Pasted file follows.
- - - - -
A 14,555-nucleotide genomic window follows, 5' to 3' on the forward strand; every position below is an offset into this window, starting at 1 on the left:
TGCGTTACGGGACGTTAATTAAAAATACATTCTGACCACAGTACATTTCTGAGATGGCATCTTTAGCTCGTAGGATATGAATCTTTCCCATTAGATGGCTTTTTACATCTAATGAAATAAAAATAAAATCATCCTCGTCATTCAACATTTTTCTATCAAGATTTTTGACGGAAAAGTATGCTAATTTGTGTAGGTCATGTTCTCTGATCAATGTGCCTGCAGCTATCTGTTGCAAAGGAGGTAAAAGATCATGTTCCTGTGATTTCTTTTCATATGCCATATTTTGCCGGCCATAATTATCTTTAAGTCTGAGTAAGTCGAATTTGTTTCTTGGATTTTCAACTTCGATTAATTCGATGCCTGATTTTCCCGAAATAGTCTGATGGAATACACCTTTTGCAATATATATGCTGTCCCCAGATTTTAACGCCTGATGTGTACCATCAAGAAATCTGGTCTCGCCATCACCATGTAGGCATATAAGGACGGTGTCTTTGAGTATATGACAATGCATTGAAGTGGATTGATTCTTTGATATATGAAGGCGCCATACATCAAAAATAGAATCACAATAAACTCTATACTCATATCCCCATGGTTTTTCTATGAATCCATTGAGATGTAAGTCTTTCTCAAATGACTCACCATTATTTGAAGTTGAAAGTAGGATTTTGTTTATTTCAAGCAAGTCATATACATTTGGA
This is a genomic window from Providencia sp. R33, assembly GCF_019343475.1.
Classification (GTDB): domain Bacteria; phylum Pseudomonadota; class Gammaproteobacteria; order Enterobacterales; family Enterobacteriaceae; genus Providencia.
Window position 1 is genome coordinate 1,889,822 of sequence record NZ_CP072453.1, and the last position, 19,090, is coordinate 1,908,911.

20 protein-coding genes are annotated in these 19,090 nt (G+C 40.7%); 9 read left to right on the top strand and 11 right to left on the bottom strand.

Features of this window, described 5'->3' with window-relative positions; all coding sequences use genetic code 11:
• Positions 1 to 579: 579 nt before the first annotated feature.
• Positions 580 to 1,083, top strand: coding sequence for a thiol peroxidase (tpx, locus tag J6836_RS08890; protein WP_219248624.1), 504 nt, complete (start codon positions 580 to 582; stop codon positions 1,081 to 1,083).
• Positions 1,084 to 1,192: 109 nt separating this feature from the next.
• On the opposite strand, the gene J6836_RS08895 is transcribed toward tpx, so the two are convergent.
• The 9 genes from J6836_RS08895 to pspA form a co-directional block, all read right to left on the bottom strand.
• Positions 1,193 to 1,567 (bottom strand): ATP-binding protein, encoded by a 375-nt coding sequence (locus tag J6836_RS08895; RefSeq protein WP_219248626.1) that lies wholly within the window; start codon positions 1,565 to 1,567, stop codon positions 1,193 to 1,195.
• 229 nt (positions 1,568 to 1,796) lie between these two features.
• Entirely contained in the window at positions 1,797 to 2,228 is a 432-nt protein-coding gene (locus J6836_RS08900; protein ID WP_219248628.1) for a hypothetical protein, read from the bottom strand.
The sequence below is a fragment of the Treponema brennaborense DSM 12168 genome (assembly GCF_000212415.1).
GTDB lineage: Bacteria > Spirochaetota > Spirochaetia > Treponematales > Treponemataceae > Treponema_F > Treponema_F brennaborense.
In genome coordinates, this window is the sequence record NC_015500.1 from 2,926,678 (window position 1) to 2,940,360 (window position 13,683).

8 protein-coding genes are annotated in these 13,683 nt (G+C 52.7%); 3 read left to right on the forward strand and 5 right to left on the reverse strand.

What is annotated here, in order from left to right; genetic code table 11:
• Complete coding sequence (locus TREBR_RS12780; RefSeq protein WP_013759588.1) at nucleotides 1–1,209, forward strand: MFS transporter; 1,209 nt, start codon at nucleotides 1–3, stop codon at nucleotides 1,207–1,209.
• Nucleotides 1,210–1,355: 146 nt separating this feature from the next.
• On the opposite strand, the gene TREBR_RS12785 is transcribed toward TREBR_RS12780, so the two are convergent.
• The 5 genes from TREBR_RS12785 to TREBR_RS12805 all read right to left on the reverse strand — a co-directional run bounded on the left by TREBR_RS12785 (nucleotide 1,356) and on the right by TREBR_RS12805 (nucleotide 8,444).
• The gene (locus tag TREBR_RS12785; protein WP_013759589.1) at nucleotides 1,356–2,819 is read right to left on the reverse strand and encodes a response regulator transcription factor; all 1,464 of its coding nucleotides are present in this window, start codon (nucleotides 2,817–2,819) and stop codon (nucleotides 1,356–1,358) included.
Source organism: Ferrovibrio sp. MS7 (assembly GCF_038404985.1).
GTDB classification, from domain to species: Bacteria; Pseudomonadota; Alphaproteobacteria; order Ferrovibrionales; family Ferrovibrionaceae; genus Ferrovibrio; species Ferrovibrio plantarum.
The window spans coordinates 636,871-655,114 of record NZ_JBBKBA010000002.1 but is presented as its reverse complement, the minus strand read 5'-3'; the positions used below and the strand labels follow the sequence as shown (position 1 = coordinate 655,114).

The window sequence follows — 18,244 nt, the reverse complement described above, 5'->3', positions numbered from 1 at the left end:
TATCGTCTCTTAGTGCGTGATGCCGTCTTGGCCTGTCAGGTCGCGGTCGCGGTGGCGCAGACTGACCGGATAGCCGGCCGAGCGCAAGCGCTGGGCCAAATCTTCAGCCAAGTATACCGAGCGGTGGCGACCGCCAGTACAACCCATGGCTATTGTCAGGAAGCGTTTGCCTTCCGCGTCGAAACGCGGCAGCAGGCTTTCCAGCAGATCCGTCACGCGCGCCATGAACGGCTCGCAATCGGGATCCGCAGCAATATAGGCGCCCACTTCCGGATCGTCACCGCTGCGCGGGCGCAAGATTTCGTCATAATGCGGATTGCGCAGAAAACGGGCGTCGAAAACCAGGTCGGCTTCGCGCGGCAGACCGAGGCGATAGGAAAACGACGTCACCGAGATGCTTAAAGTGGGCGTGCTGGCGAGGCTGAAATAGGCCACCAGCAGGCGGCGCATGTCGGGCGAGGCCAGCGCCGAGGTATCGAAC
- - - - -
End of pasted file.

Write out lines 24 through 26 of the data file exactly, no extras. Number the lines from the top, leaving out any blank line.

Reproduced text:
• The 5 genes from TREBR_RS12785 to TREBR_RS12805 all read right to left on the reverse strand — a co-directional run bounded on the left by TREBR_RS12785 (nucleotide 1,356) and on the right by TREBR_RS12805 (nucleotide 8,444).
• The gene (locus tag TREBR_RS12785; protein WP_013759589.1) at nucleotides 1,356–2,819 is read right to left on the reverse strand and encodes a response regulator transcription factor; all 1,464 of its coding nucleotides are present in this window, start codon (nucleotides 2,817–2,819) and stop codon (nucleotides 1,356–1,358) included.
Source organism: Ferrovibrio sp. MS7 (assembly GCF_038404985.1).